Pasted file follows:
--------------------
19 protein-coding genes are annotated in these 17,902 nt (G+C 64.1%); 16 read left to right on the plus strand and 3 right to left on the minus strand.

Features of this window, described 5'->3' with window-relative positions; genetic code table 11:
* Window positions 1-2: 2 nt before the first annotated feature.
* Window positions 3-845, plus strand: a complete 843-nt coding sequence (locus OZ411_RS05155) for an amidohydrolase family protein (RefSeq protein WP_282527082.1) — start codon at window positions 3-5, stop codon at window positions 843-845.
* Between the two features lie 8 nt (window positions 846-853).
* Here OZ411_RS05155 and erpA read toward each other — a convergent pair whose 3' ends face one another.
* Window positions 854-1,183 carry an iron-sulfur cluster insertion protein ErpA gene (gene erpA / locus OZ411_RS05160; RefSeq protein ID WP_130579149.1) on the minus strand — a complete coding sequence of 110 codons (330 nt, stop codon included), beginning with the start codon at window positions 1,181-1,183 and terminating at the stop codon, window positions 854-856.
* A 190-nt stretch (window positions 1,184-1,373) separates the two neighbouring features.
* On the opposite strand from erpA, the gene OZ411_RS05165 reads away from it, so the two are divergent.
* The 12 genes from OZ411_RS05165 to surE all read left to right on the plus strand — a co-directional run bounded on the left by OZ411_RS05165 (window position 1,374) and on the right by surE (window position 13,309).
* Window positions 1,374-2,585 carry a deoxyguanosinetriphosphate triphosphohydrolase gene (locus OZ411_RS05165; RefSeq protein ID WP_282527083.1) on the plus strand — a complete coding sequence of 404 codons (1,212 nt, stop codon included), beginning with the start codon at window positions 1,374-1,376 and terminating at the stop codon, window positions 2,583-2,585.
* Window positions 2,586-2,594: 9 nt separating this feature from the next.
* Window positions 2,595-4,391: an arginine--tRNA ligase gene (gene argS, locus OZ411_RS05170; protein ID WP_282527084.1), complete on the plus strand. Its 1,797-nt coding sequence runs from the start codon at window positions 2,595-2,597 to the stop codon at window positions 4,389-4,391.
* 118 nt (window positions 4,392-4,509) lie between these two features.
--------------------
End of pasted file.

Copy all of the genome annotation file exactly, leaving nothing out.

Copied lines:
19 protein-coding genes are annotated in these 17,902 nt (G+C 64.1%); 16 read left to right on the plus strand and 3 right to left on the minus strand.

Features of this window, described 5'->3' with window-relative positions; genetic code table 11:
* Window positions 1-2: 2 nt before the first annotated feature.
* Window positions 3-845, plus strand: a complete 843-nt coding sequence (locus OZ411_RS05155) for an amidohydrolase family protein (RefSeq protein WP_282527082.1) — start codon at window positions 3-5, stop codon at window positions 843-845.
* Between the two features lie 8 nt (window positions 846-853).
* Here OZ411_RS05155 and erpA read toward each other — a convergent pair whose 3' ends face one another.
* Window positions 854-1,183 carry an iron-sulfur cluster insertion protein ErpA gene (gene erpA / locus OZ411_RS05160; RefSeq protein ID WP_130579149.1) on the minus strand — a complete coding sequence of 110 codons (330 nt, stop codon included), beginning with the start codon at window positions 1,181-1,183 and terminating at the stop codon, window positions 854-856.
* A 190-nt stretch (window positions 1,184-1,373) separates the two neighbouring features.
* On the opposite strand from erpA, the gene OZ411_RS05165 reads away from it, so the two are divergent.
* The 12 genes from OZ411_RS05165 to surE all read left to right on the plus strand — a co-directional run bounded on the left by OZ411_RS05165 (window position 1,374) and on the right by surE (window position 13,309).
* Window positions 1,374-2,585 carry a deoxyguanosinetriphosphate triphosphohydrolase gene (locus OZ411_RS05165; RefSeq protein ID WP_282527083.1) on the plus strand — a complete coding sequence of 404 codons (1,212 nt, stop codon included), beginning with the start codon at window positions 1,374-1,376 and terminating at the stop codon, window positions 2,583-2,585.
* Window positions 2,586-2,594: 9 nt separating this feature from the next.
* Window positions 2,595-4,391: an arginine--tRNA ligase gene (gene argS, locus OZ411_RS05170; protein ID WP_282527084.1), complete on the plus strand. Its 1,797-nt coding sequence runs from the start codon at window positions 2,595-2,597 to the stop codon at window positions 4,389-4,391.
* 118 nt (window positions 4,392-4,509) lie between these two features.